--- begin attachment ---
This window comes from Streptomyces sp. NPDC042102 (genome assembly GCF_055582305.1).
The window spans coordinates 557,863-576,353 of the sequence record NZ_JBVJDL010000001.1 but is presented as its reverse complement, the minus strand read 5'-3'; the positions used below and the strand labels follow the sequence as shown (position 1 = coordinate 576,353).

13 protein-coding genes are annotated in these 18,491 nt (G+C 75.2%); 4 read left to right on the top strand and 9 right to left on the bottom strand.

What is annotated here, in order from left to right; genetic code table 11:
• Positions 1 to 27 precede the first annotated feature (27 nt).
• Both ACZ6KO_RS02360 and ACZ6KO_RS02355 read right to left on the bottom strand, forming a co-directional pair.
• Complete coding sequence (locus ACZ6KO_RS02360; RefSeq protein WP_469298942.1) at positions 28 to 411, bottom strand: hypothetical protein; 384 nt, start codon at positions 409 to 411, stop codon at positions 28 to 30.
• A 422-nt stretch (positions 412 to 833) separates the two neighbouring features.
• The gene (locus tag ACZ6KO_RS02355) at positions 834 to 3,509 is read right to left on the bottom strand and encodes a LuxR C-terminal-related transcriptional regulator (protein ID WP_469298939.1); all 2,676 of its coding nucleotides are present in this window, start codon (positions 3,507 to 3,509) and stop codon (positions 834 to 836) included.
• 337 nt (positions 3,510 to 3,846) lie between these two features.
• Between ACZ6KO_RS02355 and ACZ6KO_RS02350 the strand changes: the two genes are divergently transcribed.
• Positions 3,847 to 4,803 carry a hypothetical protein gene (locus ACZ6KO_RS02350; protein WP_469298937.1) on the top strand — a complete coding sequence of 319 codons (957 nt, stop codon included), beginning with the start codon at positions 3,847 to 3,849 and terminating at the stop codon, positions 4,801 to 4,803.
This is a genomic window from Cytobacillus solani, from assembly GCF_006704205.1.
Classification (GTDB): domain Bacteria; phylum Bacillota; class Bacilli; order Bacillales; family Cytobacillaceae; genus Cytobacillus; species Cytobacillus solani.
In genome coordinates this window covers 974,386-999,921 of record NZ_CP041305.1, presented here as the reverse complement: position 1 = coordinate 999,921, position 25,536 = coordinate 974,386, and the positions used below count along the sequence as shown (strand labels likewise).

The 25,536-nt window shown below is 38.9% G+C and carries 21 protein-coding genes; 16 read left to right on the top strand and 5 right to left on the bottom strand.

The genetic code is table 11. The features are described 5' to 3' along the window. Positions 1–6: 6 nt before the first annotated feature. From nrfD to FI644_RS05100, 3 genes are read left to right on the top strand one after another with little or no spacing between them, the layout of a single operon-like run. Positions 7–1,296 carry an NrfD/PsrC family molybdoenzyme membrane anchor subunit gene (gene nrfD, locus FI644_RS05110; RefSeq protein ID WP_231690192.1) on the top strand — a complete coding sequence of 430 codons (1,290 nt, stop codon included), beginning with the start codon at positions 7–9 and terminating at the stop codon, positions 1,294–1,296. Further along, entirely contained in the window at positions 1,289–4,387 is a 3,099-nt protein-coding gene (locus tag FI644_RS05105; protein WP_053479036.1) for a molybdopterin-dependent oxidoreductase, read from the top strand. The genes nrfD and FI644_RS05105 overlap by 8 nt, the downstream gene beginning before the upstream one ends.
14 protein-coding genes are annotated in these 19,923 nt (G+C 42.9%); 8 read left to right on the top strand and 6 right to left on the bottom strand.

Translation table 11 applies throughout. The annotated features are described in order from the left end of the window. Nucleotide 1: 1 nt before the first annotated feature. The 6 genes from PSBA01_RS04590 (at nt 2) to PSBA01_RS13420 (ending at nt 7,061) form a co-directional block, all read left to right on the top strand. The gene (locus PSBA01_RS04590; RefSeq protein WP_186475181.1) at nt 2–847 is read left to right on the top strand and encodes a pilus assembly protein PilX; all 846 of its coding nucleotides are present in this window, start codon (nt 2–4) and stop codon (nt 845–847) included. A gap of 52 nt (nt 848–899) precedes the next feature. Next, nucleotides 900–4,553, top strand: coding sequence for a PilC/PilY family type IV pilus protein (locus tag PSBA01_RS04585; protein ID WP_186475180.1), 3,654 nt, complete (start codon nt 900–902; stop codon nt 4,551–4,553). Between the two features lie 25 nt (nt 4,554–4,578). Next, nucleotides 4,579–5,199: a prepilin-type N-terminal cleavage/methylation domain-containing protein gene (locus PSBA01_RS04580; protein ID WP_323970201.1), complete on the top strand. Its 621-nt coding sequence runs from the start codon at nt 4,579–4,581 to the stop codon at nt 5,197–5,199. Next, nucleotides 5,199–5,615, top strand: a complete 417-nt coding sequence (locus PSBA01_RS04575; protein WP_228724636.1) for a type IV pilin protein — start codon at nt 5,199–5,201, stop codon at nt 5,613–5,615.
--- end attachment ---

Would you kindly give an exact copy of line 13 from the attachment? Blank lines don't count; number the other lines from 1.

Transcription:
This is a genomic window from Cytobacillus solani, from assembly GCF_006704205.1.